What is the Spanish residency permit?
It is a short term or permanent legal permission to stay in Spain.
The Spanish residency has two different versions:
EU citizens – it is a green card with your personal details and no photo.
Non-EU citizens – it is a blue / pink card with your personal details as well as a passport photo on it.
Don’t ask me why the EU one doesn’t have a photo. It makes no sense at all, I know. By the way, “in theory” you are supposed to become a resident if you spend more than 90 days in Spain.
I said “in theory” because I know some people have been living in Spain for years without it (without enjoying the benefits of being a resident, of course) and I have yet to hear of any legal consequences for not doing it.
However, I might be wrong and you may get fined or something like that. Therefore, do whatever you want to do at your own risk and not just because David gave a such and such piece of advice.
Where do I get the Spanish residency card?
There are two places where you can obtain a “Spanish residencia”:
- Spanish National Police stations are properly assigned to issue NIE numbers. However, not every single National Police station will offer this service (click here for your nearest one).
- Spanish embassy located in your country.
The Spanish Residency can be requested:
- In person.
- Through a legally authorised person (power of attorney).
What can I use the Spanish residency for?
There are some common activities/procedures you can carry out with the Spanish Residency or NIE number:
- Pay tax
- Get employed
- Register a business
- Buy / sell a car
- Buy / sell properties
- Other legal economic activities
In addition, some of the benefits you will obtain are:
- Renewal of your driving licence into Spanish.
- Obtain your local pensioner’s card (if you are on a pension).
- Get your Spanish health card covered by national insurance (you can get it on an NIE if you’re employed in Spain though).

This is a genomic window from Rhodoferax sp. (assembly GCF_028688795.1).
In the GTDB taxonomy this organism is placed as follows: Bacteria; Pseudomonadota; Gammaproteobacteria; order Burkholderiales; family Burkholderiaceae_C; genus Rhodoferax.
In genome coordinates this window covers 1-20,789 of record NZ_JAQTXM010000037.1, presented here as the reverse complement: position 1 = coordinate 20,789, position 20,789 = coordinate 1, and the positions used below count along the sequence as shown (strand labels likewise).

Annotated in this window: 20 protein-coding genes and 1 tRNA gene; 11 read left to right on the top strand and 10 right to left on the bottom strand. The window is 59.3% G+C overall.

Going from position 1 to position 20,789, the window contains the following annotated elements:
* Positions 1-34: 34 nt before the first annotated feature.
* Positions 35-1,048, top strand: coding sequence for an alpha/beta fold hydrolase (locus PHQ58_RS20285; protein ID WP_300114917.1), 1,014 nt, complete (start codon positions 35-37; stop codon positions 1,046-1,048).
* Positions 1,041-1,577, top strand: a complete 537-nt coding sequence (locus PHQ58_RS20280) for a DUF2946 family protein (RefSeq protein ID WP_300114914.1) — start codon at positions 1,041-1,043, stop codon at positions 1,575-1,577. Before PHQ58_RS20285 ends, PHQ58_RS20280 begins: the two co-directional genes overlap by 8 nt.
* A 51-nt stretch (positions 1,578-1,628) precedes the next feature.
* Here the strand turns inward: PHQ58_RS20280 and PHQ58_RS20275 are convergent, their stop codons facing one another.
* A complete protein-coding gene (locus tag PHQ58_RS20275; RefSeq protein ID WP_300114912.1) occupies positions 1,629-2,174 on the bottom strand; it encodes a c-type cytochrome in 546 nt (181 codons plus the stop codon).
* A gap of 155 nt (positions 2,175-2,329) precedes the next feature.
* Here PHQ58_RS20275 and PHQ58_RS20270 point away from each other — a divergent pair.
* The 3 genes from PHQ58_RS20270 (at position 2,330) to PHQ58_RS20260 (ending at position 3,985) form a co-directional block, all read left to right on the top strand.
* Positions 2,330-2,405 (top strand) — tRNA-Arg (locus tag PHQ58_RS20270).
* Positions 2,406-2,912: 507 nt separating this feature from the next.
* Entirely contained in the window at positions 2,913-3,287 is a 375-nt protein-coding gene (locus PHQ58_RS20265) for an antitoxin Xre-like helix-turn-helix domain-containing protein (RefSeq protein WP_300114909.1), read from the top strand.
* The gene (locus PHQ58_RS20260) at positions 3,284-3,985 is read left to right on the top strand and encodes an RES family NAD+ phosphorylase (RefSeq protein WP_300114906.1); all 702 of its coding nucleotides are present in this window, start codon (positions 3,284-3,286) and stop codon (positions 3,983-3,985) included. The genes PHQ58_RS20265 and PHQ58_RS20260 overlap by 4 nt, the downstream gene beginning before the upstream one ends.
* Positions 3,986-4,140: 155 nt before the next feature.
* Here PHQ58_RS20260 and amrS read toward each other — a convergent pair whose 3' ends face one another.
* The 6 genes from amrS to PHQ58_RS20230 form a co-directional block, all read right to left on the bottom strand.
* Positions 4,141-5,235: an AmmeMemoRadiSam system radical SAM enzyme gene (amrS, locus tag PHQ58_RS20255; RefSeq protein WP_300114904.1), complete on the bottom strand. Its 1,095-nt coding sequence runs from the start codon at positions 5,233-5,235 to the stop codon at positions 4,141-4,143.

- A possible tax reduction on properties when you sell / buy (get in touch with an advisor to find out more about this in detail, as tax is not my area of expertise).
- A tax reduction on inheritance tax may also be applied (contact your advisor for more information).
Basic requirements on Spanish residency
Remember, if you are from a non-EU country you will need a visa before you get the Spanish residency card (at the end of this article you can read more about the Spanish non-lucrative visa).
Anyway, the following information is just some basic requirements you will need to apply for your residencia if you are an EU citizen.
- Original passport + one photocopy.
- Two small photos (maybe one, maybe two, but take two just in case)
- A Padrón certificate less than 3 months old.
- Ex18 Form.
- 790 Form used to pay a fee of 12€ (2019 fee) at any Spanish bank.
You may need official translations for marriage certificates, birth certificates, school diplomas, criminal records, etc. Find out at the relevant office before you apply for you residency. Meanwhile, click here have a look to this article I wrote on official translations.
Regarding the application fee, as I explained in the article about NIE numbers, there is an online version of the 790 Form. In the area where I live they do not accept it; they will only accept the traditional type form which is a carbon copy (an original top copy with two tracing paper copies behind), one of which is for you, one for the bank and one for the police
– Financial Means. It is just a bank statement where your pension is reflected.
Some police stations will request the last twelve months… others just a quarterly statement.
In this area they are requiring that the receiving bank be Spanish.